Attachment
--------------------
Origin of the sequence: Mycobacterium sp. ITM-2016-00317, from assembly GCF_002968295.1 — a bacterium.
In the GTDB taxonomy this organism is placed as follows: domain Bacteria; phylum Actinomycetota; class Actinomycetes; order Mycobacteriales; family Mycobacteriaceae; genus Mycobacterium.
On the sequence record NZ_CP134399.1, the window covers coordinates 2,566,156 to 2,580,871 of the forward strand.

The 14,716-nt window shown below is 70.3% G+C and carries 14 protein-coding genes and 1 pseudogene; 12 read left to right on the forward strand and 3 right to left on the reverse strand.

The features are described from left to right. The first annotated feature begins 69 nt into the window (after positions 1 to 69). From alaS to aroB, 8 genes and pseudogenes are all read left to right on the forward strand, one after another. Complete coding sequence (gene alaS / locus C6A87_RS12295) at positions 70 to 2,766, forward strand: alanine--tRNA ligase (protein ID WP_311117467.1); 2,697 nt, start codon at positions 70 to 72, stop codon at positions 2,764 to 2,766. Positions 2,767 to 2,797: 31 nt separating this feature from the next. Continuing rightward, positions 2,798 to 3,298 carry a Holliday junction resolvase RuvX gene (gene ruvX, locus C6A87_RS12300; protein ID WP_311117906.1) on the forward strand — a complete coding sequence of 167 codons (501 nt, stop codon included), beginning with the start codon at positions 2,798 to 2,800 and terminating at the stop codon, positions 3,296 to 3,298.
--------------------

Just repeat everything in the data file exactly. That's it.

Origin of the sequence: Mycobacterium sp. ITM-2016-00317, from assembly GCF_002968295.1 — a bacterium.
In the GTDB taxonomy this organism is placed as follows: domain Bacteria; phylum Actinomycetota; class Actinomycetes; order Mycobacteriales; family Mycobacteriaceae; genus Mycobacterium.
On the sequence record NZ_CP134399.1, the window covers coordinates 2,566,156 to 2,580,871 of the forward strand.

The 14,716-nt window shown below is 70.3% G+C and carries 14 protein-coding genes and 1 pseudogene; 12 read left to right on the forward strand and 3 right to left on the reverse strand.

The features are described from left to right. The first annotated feature begins 69 nt into the window (after positions 1 to 69). From alaS to aroB, 8 genes and pseudogenes are all read left to right on the forward strand, one after another. Complete coding sequence (gene alaS / locus C6A87_RS12295) at positions 70 to 2,766, forward strand: alanine--tRNA ligase (protein ID WP_311117467.1); 2,697 nt, start codon at positions 70 to 72, stop codon at positions 2,764 to 2,766. Positions 2,767 to 2,797: 31 nt separating this feature from the next. Continuing rightward, positions 2,798 to 3,298 carry a Holliday junction resolvase RuvX gene (gene ruvX, locus C6A87_RS12300; protein ID WP_311117906.1) on the forward strand — a complete coding sequence of 167 codons (501 nt, stop codon included), beginning with the start codon at positions 2,798 to 2,800 and terminating at the stop codon, positions 3,296 to 3,298.